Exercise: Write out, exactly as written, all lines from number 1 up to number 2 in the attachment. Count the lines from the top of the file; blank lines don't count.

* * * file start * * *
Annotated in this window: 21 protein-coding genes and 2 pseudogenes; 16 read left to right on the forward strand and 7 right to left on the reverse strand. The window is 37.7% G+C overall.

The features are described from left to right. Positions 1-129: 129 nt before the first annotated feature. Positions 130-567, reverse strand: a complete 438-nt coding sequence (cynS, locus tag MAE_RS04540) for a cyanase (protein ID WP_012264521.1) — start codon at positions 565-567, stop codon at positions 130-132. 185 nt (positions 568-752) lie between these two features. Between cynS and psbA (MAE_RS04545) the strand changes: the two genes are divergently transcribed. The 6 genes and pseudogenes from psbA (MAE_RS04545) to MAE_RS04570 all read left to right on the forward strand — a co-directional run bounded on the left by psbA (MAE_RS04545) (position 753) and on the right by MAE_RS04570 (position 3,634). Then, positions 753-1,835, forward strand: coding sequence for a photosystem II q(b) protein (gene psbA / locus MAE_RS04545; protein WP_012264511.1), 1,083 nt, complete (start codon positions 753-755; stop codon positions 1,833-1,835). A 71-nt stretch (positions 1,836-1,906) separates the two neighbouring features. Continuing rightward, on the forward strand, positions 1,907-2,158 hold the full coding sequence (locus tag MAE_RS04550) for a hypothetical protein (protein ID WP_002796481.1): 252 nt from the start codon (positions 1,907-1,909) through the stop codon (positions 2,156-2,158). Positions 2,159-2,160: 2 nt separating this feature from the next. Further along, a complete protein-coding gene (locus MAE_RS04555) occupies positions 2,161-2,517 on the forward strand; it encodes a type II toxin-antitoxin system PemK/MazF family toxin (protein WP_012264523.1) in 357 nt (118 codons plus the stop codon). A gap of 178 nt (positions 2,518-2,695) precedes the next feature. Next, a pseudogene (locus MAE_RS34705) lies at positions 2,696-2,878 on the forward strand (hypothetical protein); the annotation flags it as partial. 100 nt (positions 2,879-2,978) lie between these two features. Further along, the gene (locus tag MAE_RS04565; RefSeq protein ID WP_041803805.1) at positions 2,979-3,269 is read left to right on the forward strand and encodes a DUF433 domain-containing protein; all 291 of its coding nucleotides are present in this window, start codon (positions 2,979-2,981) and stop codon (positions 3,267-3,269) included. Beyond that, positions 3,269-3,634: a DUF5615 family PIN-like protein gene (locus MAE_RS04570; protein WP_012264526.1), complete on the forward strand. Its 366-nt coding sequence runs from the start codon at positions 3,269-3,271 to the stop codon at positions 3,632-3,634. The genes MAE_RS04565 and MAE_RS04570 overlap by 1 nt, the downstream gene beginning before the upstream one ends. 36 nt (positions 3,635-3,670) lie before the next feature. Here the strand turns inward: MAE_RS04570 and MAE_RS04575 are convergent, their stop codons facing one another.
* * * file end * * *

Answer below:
Annotated in this window: 21 protein-coding genes and 2 pseudogenes; 16 read left to right on the forward strand and 7 right to left on the reverse strand. The window is 37.7% G+C overall.

The features are described from left to right. Positions 1-129: 129 nt before the first annotated feature. Positions 130-567, reverse strand: a complete 438-nt coding sequence (cynS, locus tag MAE_RS04540) for a cyanase (protein ID WP_012264521.1) — start codon at positions 565-567, stop codon at positions 130-132. 185 nt (positions 568-752) lie between these two features. Between cynS and psbA (MAE_RS04545) the strand changes: the two genes are divergently transcribed. The 6 genes and pseudogenes from psbA (MAE_RS04545) to MAE_RS04570 all read left to right on the forward strand — a co-directional run bounded on the left by psbA (MAE_RS04545) (position 753) and on the right by MAE_RS04570 (position 3,634). Then, positions 753-1,835, forward strand: coding sequence for a photosystem II q(b) protein (gene psbA / locus MAE_RS04545; protein WP_012264511.1), 1,083 nt, complete (start codon positions 753-755; stop codon positions 1,833-1,835). A 71-nt stretch (positions 1,836-1,906) separates the two neighbouring features. Continuing rightward, on the forward strand, positions 1,907-2,158 hold the full coding sequence (locus tag MAE_RS04550) for a hypothetical protein (protein ID WP_002796481.1): 252 nt from the start codon (positions 1,907-1,909) through the stop codon (positions 2,156-2,158). Positions 2,159-2,160: 2 nt separating this feature from the next. Further along, a complete protein-coding gene (locus MAE_RS04555) occupies positions 2,161-2,517 on the forward strand; it encodes a type II toxin-antitoxin system PemK/MazF family toxin (protein WP_012264523.1) in 357 nt (118 codons plus the stop codon). A gap of 178 nt (positions 2,518-2,695) precedes the next feature. Next, a pseudogene (locus MAE_RS34705) lies at positions 2,696-2,878 on the forward strand (hypothetical protein); the annotation flags it as partial. 100 nt (positions 2,879-2,978) lie between these two features. Further along, the gene (locus tag MAE_RS04565; RefSeq protein ID WP_041803805.1) at positions 2,979-3,269 is read left to right on the forward strand and encodes a DUF433 domain-containing protein; all 291 of its coding nucleotides are present in this window, start codon (positions 2,979-2,981) and stop codon (positions 3,267-3,269) included. Beyond that, positions 3,269-3,634: a DUF5615 family PIN-like protein gene (locus MAE_RS04570; protein WP_012264526.1), complete on the forward strand. Its 366-nt coding sequence runs from the start codon at positions 3,269-3,271 to the stop codon at positions 3,632-3,634. The genes MAE_RS04565 and MAE_RS04570 overlap by 1 nt, the downstream gene beginning before the upstream one ends. 36 nt (positions 3,635-3,670) lie before the next feature. Here the strand turns inward: MAE_RS04570 and MAE_RS04575 are convergent, their stop codons facing one another.